French Women Writers
French Women Authors
Katherine Pancol is a Moroccan-born, female French novelist who currently resides in Paris, France. She typically writes about women, and everyday subjects such as relationships and family. Borrowing from American influences, her style is described as “action packed and fast-paced.” In 2006, her novel The Yellow Eyes of Crocodiles won the “Prix de Maison de la Presse” award, which is awarded to the novel with the highest distribution in the country. In 2008, it was the 6th highest-selling book in France, earning it the “Le Figaro Littéraire” award. It has been translated into English, Russian, Chinese, Ukrainian, Polish, Italian, Korean, Vietnamese, Latvian and Norwegian. As of 2011, Ms. Pancol was number one in the rankings for best-selling female French author. Her latest book is called Les ecureuils de Central Park sont tristes le lundi, which means “Central Park’s Squirrels Are Sad on Mondays.” It is a sequel to The Yellow Eyes of Crocodiles, and was published April, 2010. Learn more about Katherine Pancol on her website.
Simone de Beauvoir is one of the most well-known French female authors who have had their work translated into English. She not only wrote novels, but also essays, biographies, an autobiography, and monographs on various issues. Additionally, she was a political activist, feminist theorist, social theorist, public intellectual, and a philosopher. In 1954, Simone won the “Prix Goncourt” for her novel Les Mandarins (“The Mandarins”), which tells the story of a group of French intellectuals who try to discover what role intellectuals will play in shaping the political landscape of a post-World War II world. Simone is thought by some to be the “mother of post-1968 feminism,” and her life has been the inspiration for a number of biographies. The Passerelle Simone-de-Beauvoir is an intricate footbridge across the Seine River in Paris, France that was named in her honor. One of her most well-known novels is called The Second Sex, published in 1949. It discusses contemporary feminism and women’s oppression, as well as analyzing the Western idea of the “woman.” It can be found translated into English on Amazon.
French Publishing Houses
Mercure de France is a famous French publishing house; its name is derived from a well-known gazette and literary magazine called the Mercure Galant, first published in the 17th century. After being suppressed during Napoleon’s period of ruling (until 1815), the publication ended permanently in 1825. However, in 1894, the name was revived as a publishing house. Since then, they have been responsible for the publication of numerous novels and anthologies, including general literature, poetry, “self-portrait” pieces (written works accompanied by drawings, pictures, or other images), and historical memoirs. It has won a number of literary awards. You can view a list of titles and learn more about them at their website: http://www.mercuredefrance.fr/.
French Literary Awards
The “Prix Goncourt” is the most prestigious literary prize in France, and is awarded to the author of “the best and most imaginative prose work of the year.” Since 1903, the Goncourt Literary Society has bestowed this award upon one an outstanding author each year. On November 2, 2009, French novelist and playwright Marie Ndiaye won the award for her book titled Trois Femmes Puissantes (“Three Powerful Women”). Marie was the first black woman to ever win the Goncourt, and also the first woman to win the prize since 1998. Her award-winning book explores the themes of betrayal, familial relationships, and illegal immigration in Africa. Through this story of three women, readers see “how ordinary women discover unimagined reserves of strength, even as their humanity is chipped away.”A list of books that have earned the “Prix Goncourt” in previous years can be found here. The official website for the Goncourt Literary Society is http://www.academie-goncourt.fr/.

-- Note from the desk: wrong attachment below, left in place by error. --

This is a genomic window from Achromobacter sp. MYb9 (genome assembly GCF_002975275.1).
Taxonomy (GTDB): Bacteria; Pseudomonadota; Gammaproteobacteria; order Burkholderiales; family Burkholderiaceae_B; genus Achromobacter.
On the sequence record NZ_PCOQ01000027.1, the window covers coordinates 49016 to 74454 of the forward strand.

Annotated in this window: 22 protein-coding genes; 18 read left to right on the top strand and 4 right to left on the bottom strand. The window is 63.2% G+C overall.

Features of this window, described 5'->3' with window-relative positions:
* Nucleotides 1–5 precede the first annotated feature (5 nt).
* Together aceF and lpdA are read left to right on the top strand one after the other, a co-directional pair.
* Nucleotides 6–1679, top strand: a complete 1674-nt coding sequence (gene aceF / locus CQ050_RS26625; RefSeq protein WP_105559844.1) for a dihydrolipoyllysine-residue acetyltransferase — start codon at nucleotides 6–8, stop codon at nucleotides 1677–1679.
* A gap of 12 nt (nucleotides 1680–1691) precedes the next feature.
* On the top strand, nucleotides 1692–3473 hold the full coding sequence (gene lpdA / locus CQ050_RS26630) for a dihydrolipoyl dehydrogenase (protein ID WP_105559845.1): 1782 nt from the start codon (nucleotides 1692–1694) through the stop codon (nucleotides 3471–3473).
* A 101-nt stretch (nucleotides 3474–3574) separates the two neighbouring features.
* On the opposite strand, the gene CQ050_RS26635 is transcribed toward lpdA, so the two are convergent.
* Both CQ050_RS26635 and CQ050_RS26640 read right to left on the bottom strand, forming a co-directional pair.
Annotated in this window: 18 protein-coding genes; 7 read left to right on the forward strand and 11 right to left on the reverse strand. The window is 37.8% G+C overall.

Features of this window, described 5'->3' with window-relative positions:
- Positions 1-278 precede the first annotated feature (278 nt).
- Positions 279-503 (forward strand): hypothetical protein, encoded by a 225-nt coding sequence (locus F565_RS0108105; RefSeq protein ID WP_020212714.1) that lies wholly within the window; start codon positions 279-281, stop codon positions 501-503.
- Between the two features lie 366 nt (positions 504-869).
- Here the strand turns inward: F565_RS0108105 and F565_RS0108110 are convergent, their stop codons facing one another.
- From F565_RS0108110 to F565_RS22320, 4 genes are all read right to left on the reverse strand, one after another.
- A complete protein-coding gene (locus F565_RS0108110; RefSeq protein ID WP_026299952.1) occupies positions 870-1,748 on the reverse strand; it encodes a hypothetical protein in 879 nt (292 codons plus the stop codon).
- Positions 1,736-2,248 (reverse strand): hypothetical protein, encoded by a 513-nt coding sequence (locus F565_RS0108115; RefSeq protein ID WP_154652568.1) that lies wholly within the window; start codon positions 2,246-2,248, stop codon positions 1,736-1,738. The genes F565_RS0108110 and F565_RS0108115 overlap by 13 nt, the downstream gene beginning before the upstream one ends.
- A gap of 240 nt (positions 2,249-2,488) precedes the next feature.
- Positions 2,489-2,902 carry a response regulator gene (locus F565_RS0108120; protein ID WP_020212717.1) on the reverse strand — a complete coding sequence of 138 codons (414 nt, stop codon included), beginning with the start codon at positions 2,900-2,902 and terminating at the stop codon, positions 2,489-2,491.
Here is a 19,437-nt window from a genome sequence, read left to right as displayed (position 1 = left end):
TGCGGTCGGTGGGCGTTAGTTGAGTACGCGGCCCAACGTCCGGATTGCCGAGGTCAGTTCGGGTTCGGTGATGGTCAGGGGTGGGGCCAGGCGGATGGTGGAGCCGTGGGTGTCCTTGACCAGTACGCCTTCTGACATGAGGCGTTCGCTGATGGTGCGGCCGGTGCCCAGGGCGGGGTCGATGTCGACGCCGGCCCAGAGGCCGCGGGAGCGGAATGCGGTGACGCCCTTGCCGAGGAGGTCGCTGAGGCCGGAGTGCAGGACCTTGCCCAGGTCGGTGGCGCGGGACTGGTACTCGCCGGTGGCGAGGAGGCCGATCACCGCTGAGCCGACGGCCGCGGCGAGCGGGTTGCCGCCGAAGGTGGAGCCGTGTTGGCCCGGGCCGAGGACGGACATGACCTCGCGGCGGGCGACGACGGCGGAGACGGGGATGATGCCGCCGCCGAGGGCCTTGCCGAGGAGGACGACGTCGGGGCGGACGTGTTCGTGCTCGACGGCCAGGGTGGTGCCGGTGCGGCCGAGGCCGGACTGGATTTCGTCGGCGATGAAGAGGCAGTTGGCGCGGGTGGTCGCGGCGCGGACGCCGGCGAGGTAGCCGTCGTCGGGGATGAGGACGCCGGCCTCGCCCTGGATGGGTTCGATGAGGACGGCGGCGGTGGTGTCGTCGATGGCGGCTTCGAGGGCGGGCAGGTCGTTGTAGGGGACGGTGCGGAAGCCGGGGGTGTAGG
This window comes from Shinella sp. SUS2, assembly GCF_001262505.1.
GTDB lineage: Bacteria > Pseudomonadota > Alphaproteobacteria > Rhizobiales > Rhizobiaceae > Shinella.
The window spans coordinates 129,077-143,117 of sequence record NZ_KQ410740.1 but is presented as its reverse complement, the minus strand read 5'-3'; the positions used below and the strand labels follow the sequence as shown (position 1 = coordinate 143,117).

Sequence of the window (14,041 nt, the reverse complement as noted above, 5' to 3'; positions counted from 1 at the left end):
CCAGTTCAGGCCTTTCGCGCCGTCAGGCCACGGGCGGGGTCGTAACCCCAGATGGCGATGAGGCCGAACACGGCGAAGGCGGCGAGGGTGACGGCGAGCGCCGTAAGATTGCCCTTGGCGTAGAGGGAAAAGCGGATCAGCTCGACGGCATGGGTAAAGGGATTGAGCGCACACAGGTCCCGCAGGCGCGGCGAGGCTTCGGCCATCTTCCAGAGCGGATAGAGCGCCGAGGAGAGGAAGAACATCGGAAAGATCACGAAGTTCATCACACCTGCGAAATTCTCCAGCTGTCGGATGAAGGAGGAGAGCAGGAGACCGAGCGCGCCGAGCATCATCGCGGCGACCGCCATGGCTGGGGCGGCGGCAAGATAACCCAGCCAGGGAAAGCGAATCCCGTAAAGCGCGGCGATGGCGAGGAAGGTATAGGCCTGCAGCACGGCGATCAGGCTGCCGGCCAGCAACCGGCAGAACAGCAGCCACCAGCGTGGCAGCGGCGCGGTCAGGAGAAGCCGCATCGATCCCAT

The “Prix Femina” is a French literary prize of which the deciding jury is composed exclusively of women. It was originally created in 1904 as an alternative for the “Prix Goncourt” award, which was not commonly awarded to female authors during that time. In the modern day, it is awarded each November to the author of the best novel published in France for that year. The winner can be either male or female. The most recent female winner is novelist and philosopher Gwenaëlle Aubry, who was awarded the “Prix Femina” for her novel, Personne. It is a true story of her father, who suffered from manic depression. A list of winners of the “Prix Femina” can be found at http://www.britannica.com/EBchecked/topic/477412/Prix-Femina.
Page compiled by Victoria Shockley on June 25, 2012. Victoria is the Assistant Editor for Women Writers, Women Books, as well as a freelance writer and editor. She’s currently in her sophomore year at North Carolina State University in Raleigh and is majoring in English with a concentration in language and writing.
Visit Victoria’s website at http://victoriashockleywrites.wordpress.com/.
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